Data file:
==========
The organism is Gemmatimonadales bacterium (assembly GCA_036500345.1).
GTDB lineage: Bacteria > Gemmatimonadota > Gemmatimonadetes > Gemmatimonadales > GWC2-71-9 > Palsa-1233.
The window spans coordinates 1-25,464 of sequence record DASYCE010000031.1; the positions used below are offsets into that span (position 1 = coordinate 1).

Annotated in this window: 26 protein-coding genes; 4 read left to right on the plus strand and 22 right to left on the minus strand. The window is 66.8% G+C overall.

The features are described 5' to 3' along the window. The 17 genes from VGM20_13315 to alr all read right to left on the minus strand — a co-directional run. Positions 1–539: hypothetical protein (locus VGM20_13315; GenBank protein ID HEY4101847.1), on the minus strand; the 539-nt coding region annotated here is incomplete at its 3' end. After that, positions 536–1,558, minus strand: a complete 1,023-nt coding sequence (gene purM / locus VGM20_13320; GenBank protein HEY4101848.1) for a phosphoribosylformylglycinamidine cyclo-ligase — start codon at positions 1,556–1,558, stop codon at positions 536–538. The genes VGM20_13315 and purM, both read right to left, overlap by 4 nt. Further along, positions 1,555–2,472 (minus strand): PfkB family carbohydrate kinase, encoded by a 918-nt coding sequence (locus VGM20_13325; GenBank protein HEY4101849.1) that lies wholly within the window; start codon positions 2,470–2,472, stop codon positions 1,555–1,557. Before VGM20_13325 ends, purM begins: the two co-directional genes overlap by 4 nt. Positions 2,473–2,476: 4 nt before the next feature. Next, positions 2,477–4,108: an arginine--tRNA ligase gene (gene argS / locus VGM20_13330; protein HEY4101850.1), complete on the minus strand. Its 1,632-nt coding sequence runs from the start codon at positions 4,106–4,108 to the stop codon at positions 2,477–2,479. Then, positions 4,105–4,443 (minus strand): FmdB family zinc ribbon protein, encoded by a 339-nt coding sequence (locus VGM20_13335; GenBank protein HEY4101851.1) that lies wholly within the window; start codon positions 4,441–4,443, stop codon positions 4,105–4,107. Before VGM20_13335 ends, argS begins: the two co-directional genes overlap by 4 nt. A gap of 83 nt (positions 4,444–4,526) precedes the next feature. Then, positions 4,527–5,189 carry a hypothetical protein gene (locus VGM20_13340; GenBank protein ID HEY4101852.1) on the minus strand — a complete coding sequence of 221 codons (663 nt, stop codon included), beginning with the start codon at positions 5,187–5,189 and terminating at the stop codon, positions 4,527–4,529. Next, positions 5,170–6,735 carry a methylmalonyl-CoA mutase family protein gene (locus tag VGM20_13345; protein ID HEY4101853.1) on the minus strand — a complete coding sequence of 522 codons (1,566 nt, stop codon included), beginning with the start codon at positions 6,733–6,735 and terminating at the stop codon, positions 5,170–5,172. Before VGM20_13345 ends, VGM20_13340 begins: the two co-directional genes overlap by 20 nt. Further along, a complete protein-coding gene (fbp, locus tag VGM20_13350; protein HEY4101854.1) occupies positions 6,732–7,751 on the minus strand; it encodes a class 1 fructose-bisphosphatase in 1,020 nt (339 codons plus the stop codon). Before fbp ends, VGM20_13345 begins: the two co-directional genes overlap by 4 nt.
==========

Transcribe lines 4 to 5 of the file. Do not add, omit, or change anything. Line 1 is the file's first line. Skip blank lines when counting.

Annotated in this window: 26 protein-coding genes; 4 read left to right on the plus strand and 22 right to left on the minus strand. The window is 66.8% G+C overall.

The features are described 5' to 3' along the window. The 17 genes from VGM20_13315 to alr all read right to left on the minus strand — a co-directional run. Positions 1–539: hypothetical protein (locus VGM20_13315; GenBank protein ID HEY4101847.1), on the minus strand; the 539-nt coding region annotated here is incomplete at its 3' end. After that, positions 536–1,558, minus strand: a complete 1,023-nt coding sequence (gene purM / locus VGM20_13320; GenBank protein HEY4101848.1) for a phosphoribosylformylglycinamidine cyclo-ligase — start codon at positions 1,556–1,558, stop codon at positions 536–538. The genes VGM20_13315 and purM, both read right to left, overlap by 4 nt. Further along, positions 1,555–2,472 (minus strand): PfkB family carbohydrate kinase, encoded by a 918-nt coding sequence (locus VGM20_13325; GenBank protein HEY4101849.1) that lies wholly within the window; start codon positions 2,470–2,472, stop codon positions 1,555–1,557. Before VGM20_13325 ends, purM begins: the two co-directional genes overlap by 4 nt. Positions 2,473–2,476: 4 nt before the next feature. Next, positions 2,477–4,108: an arginine--tRNA ligase gene (gene argS / locus VGM20_13330; protein HEY4101850.1), complete on the minus strand. Its 1,632-nt coding sequence runs from the start codon at positions 4,106–4,108 to the stop codon at positions 2,477–2,479. Then, positions 4,105–4,443 (minus strand): FmdB family zinc ribbon protein, encoded by a 339-nt coding sequence (locus VGM20_13335; GenBank protein HEY4101851.1) that lies wholly within the window; start codon positions 4,441–4,443, stop codon positions 4,105–4,107. Before VGM20_13335 ends, argS begins: the two co-directional genes overlap by 4 nt. A gap of 83 nt (positions 4,444–4,526) precedes the next feature. Then, positions 4,527–5,189 carry a hypothetical protein gene (locus VGM20_13340; GenBank protein ID HEY4101852.1) on the minus strand — a complete coding sequence of 221 codons (663 nt, stop codon included), beginning with the start codon at positions 5,187–5,189 and terminating at the stop codon, positions 4,527–4,529. Next, positions 5,170–6,735 carry a methylmalonyl-CoA mutase family protein gene (locus tag VGM20_13345; protein ID HEY4101853.1) on the minus strand — a complete coding sequence of 522 codons (1,566 nt, stop codon included), beginning with the start codon at positions 6,733–6,735 and terminating at the stop codon, positions 5,170–5,172. Before VGM20_13345 ends, VGM20_13340 begins: the two co-directional genes overlap by 20 nt. Further along, a complete protein-coding gene (fbp, locus tag VGM20_13350; protein HEY4101854.1) occupies positions 6,732–7,751 on the minus strand; it encodes a class 1 fructose-bisphosphatase in 1,020 nt (339 codons plus the stop codon). Before fbp ends, VGM20_13345 begins: the two co-directional genes overlap by 4 nt.